Sexually charged ‘Lysistrata’ a must-see

Students in the University of Miami Theatre Department perform one of the closing scenes of "Lysistrata" during a final dress rehearsal on Sunday night. The show is a comedic account of how the women of Greece withhold sex from their husbands during the Peloponnesian War until they agree to negotiate peace with one another, thus ending the war. "Lysistrata" is currently playing at the Jerry Herman Ring Theatre on the University of Miami campus and runs through February 27, 2011. Photo by Katie Sikora//The Miami Hurricane

Remember that really raunchy movie you watched a few weeks ago? The one that shocked you with how sexually explicit the dialogue was? Now imagine it live-action with a few ancient Greek references thrown in and you have “Lysistrata.”

“Lysistrata,” currently being performed alongside “Big Love” at the Jeremy Herman Ring Theatre, is an ancient Greek play by Aristophanes that has been translated into modern English. The play follows the character Lysistrata as she plots with the women of Greece to stop the war by withholding sex from their husbands until a truce is called. “No man will ever have satisfaction unless the women decide they should!” she says.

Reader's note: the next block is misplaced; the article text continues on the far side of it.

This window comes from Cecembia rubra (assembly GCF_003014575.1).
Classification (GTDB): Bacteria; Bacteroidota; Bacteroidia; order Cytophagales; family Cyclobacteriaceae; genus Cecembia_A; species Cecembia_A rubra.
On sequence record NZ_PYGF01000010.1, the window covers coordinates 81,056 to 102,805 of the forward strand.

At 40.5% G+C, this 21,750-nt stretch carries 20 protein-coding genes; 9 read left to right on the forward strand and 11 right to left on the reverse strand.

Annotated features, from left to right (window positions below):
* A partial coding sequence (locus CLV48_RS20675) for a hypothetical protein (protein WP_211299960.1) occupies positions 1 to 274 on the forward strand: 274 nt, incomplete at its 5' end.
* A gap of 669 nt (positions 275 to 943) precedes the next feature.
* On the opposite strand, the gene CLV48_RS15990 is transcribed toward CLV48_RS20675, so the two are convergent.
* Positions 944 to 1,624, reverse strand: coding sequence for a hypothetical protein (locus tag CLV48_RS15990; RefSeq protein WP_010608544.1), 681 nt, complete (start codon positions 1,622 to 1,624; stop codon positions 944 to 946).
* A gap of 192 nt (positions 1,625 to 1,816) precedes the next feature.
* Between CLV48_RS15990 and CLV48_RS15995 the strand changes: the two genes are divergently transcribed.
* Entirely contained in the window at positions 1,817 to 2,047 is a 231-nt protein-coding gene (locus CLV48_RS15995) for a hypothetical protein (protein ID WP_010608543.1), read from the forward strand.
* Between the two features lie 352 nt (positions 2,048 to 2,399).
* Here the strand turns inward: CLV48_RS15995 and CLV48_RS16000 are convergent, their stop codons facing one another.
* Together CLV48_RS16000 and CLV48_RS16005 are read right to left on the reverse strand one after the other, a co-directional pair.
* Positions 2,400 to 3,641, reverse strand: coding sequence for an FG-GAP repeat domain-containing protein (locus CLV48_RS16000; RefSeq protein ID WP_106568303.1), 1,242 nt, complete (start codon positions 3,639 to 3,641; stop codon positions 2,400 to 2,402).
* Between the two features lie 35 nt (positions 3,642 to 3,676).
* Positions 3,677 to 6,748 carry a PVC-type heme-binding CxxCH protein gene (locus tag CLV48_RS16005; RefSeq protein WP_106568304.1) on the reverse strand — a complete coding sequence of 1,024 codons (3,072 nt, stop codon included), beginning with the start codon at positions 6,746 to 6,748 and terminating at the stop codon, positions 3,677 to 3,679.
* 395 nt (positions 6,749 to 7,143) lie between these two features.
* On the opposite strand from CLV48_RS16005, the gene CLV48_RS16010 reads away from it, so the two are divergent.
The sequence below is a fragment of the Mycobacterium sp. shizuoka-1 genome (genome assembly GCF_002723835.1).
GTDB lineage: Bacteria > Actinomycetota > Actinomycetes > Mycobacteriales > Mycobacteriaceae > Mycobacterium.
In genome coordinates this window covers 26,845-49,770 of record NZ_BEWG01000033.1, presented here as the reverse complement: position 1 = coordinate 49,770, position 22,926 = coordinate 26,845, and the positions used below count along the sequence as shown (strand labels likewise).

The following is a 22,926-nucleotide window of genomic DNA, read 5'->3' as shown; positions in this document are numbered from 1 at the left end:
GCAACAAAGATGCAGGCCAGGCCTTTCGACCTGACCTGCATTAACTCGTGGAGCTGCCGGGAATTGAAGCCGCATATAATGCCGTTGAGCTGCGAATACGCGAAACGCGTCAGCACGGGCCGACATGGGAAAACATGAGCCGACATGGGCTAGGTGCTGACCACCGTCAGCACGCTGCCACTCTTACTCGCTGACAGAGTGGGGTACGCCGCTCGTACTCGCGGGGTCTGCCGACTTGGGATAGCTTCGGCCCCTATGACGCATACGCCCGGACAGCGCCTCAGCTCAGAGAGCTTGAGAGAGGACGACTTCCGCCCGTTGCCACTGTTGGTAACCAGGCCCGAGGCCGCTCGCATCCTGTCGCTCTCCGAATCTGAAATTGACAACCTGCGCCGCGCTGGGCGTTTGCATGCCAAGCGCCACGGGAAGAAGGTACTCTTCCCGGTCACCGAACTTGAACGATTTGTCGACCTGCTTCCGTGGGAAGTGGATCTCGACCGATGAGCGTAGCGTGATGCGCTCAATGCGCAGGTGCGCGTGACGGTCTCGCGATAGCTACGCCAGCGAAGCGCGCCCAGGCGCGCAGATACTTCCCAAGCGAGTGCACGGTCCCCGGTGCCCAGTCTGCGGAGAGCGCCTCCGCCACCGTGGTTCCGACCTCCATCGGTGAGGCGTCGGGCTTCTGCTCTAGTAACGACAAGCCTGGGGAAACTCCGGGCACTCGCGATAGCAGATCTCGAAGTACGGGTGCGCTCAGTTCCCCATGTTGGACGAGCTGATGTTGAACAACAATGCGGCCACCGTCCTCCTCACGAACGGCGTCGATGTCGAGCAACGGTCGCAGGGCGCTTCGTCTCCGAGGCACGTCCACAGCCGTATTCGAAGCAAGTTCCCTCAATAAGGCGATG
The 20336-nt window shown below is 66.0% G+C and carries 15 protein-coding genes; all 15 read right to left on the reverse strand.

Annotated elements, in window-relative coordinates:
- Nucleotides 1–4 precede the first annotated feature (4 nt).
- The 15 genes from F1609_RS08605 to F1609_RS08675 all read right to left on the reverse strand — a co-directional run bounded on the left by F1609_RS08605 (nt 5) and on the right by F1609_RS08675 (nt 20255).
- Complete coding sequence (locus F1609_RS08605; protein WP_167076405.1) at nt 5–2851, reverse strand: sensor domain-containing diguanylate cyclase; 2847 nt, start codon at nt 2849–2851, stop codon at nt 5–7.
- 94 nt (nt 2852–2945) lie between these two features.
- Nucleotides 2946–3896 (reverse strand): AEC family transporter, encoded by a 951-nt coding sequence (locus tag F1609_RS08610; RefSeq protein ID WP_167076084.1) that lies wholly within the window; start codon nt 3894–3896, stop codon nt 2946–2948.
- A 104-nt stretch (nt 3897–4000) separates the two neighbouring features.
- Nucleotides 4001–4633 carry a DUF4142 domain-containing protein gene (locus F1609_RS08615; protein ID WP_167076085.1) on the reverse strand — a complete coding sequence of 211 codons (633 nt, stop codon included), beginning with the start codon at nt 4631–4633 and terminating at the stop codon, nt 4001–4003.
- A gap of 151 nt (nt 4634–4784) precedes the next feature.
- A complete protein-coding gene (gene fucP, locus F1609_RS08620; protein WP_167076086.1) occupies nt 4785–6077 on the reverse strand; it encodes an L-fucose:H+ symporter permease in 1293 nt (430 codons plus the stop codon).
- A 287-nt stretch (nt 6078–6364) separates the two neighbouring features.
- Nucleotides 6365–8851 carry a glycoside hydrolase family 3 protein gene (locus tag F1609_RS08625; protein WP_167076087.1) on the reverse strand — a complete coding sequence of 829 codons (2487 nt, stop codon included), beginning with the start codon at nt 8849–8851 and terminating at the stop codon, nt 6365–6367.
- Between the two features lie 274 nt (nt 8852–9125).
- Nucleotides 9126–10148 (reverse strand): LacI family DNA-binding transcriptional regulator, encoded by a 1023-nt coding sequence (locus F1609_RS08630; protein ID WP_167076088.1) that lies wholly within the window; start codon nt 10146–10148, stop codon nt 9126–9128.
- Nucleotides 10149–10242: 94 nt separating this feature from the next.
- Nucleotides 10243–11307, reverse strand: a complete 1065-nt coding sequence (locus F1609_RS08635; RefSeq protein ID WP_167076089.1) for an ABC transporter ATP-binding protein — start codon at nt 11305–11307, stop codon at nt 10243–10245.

“Lysistrata” is shockingly lascivious, even for our modern culture of shock-and-awe, erotic entertainment. The Greeks were actually quite open about sexuality, and the sexualization of women is far more intense than anything you see might today. The women suffer as much as the men during their bout of celibacy, often teetering on breaking their oath before Lysistrata reminds them what they are fighting for.

The actors are spot-on with their quick, witty banter and sexual innuendos that would startle even the crudest of people. The masked chorus has a personality of its own, paralleling the battle of the sexes occurring in the main plot. The production even incorporates the use of incense into the comedy, adding a new dimension of interaction for the audience.

The serious anti-war message in the play is balanced perfectly with the erotic humor and pseudo-nudity. The bawdy “Lysistrata” is a must-see for anyone on campus looking for a good, hard laugh, provided that they do not mind blatant sex jokes.

Margaux Herrera may be contacted at